Monday, April 27, 2009

9 to 5 Breaks Record for Drama Desk Nominations

The musical 9 to 5 broke a record for the most Drama Desk nominations in one season with 15 for 2008-2009. I attended the breakfast this morning where nominations for the 54th Annual Drama Desk Awards were announced by Faith Prince and Jim Dale.

The Drama Desk considers shows that opened on Broadway, off Broadway and off-off Broadway during the 2008/2009 season in the same competitive categories. The awards will be presented Sunday, May 17 and will be webcast live for the seventh year in a row by

Outstanding Ensemble Performances
This year the nominators chose to bestow special ensemble awards for acting to the casts of two shows. Therefore, individual cast members for these shows were not eligible for acting awards in the competitive categories.

The Cripple of Inishmaan
The Norman Conquests

Special awards to recognize excellence and significant contributions to the theater:
Liza Minnelli
Forbidden Broadway
Atlantic Theater Company and artistic director Neil Pepe
TADA! Youth Theater
Outstanding Play
Annie Baker, Body Awareness
Gina Gionfriddo, Becky Shaw
Neil LaBute, reasons to be pretty
Lynn Nottage, Ruined
Michael Weller, Fifty Words
Craig Wright, Lady

Outstanding Musical
9 to 5
Billy Elliot
Liza's at the Palace….
Shrek The Musical
The Story of My Life

Outstanding Revival of a Play
Blithe Spirit
Exit the King
Mary Stuart
The Cripple of Inishmaan
The Norman Conquests
Waiting for Godot

Outstanding Revival of a Musical
Enter Laughing The Musical
Pal Joey
West Side Story

Outstanding Actor in a Play
Simon Russell Beale,The Winter's Tale
Reed Birney, Blasted
Raúl Esparza, Speed-The-Plow
Bill Irwin, Waiting for Godot
Daniel Radcliffe, Equus
Geoffrey Rush, Exit the King
Thomas Sadoski, reasons to be pretty

Outstanding Actress in a Play
Saidah Arrika Ekulona, Ruined
Jane Fonda, 33 Variations
Marcia Gay Harden, God of Carnage
Elizabeth Marvel, Fifty Words
Jan Maxwell, Scenes From an Execution
Janet McTeer, Mary Stuart

Outstanding Actor in a Musical
James Barbour, A Tale of Two Cities
Daniel Breaker, Shrek The Musical
Brian d'Arcy James, Shrek The Musical
Josh Grisetti, Enter Laughing The Musical
Sahr Ngaujah, Fela!
Will Swenson, Hair

Outstanding Actress in a Musical
Stephanie J. Block, 9 to 5
Stockard Channing, Pal Joey
Sutton Foster, Shrek The Musical
Megan Hilty, 9 to 5
Allison Janney, 9 to 5
Karen Murphy, My Vaudeville Man!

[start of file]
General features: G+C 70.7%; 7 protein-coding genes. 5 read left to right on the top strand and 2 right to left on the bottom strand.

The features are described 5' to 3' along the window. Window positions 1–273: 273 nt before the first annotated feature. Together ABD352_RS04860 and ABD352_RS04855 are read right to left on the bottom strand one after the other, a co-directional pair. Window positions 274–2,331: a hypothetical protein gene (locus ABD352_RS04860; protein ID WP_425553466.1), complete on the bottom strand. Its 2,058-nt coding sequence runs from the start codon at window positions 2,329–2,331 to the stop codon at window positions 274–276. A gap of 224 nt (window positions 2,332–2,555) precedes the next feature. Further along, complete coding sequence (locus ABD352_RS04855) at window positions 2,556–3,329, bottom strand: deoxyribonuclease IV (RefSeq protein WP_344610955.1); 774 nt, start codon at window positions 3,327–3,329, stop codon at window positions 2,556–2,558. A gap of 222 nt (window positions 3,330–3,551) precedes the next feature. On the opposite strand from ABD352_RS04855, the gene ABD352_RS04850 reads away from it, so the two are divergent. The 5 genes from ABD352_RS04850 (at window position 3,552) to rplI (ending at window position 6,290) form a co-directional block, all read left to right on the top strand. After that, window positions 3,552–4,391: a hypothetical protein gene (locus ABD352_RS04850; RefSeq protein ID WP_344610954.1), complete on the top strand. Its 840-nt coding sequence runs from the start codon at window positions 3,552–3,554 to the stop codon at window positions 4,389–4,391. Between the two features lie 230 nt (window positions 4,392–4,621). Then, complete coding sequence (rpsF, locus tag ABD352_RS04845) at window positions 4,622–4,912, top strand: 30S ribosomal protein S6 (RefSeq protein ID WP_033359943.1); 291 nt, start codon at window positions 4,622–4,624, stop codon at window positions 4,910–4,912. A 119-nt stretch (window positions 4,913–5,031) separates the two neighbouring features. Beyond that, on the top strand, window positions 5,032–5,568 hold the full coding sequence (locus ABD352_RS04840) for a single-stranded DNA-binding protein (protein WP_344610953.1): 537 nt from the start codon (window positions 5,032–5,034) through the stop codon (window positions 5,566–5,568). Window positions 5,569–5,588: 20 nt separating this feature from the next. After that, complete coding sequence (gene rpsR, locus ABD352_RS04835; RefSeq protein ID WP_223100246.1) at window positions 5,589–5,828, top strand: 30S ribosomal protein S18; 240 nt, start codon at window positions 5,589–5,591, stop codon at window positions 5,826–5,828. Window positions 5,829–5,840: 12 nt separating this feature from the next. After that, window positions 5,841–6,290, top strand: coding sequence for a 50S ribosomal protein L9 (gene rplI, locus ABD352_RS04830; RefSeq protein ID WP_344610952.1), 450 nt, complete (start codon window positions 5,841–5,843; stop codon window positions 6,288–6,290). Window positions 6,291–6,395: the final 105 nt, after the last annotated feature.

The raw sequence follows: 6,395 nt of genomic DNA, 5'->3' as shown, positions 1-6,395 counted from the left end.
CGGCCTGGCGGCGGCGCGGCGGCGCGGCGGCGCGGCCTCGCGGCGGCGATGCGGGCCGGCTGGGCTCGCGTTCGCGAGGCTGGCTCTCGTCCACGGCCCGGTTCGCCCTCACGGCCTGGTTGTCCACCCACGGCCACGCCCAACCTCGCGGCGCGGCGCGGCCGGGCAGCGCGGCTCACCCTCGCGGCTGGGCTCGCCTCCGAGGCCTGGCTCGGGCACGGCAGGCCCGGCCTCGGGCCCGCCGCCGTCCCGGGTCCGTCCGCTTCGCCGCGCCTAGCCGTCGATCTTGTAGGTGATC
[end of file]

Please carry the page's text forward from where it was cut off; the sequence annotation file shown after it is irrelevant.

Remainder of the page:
Outstanding Featured Actor in a Play
Brian d'Arcy James, Port Authority
Jeremy Davidson, Back Back Back
Peter Friedman, Body Awareness
Ethan Hawke, The Winter's Tale
Pablo Schreiber, reasons to be pretty (Off-Broadway)
Jeremy Shamos, Animals Out of Paper

Outstanding Featured Actress in a Play
Rebecca Hall, The Cherry Orchard
Zoe Kazan, The Seagull
Angela Lansbury, Blithe Spirit
Andrea Martin, Exit the King
Carey Mulligan, The Seagull
Condola Rashad, Ruined

Outstanding Featured Actor in a Musical
Hunter Foster, Happiness
Demond Green, The Toxic Avenger
Gregory Jbara, Billy Elliot Marc Kudisch, Billy Elliot
9 to 5
Bryce Ryness, Hair
Christopher Sieber, Shrek The Musical

Outstanding Featured Actress in a Musical
Farah Alvin, The Marvelous Wonderettes
Christina Bianco, Forbidden Broadway Goes to Rehab
Haydn Gwynne, Billy Elliot The Musical
Karen Olivo, West Side Story
Nancy Opel, The Toxic Avenger
Martha Plimpton, Pal Joey

Outstanding Director of a Play
Sarah Benson, Blasted
Michael Blakemore, Blithe Spirit
Garry Hynes, The Cripple of Inishmaan
Terry Kinney, reasons to be pretty
Matthew Warchus, The Norman Conquests
Kate Whoriskey, Ruined

Outstanding Director of a Musical
Walter Bobbie, Irving Berlin's White Christmas
Stephen Daldry, Billy Elliot The Musical
Joe Mantello, 9 to 5
Jason Moore, Shrek The Musical
Diane Paulus, Hair
Stuart Ross, Enter Laughing The Musical

Outstanding Choreography
Karole Armitage, Hair
Andy Blankenbuehler, 9 to 5
Peter Darling, Billy Elliot
Bill T. Jones, Fela!
Randy Skinner, Irving Berlin's White Christmas
Lynne Taylor-Corbett and Shonn Wiley, My Vaudeville Man!

Outstanding Music
Neil Bartram,The Story of My Life
Zina Goldrich, Dear Edwina
Elton John, Billy Elliot The Musical
Dolly Parton, 9 to 5
Stephen Sondheim, Road Show
Jeanine Tesori, Shrek The Musical

Outstanding Lyrics
Neil Bartram, The Story of My Life
Jason Robert Brown, 13
Marcy Heisler, Dear Edwina
David Lindsay-Abaire, Shrek The Musical
Dolly Parton, 9 to 5
Stephen Sondheim, Road Show

Outstanding Book of a Musical
Steven Cosson and Jim Lewis, This Beautiful City
Joe DiPietro, The Toxic Avenger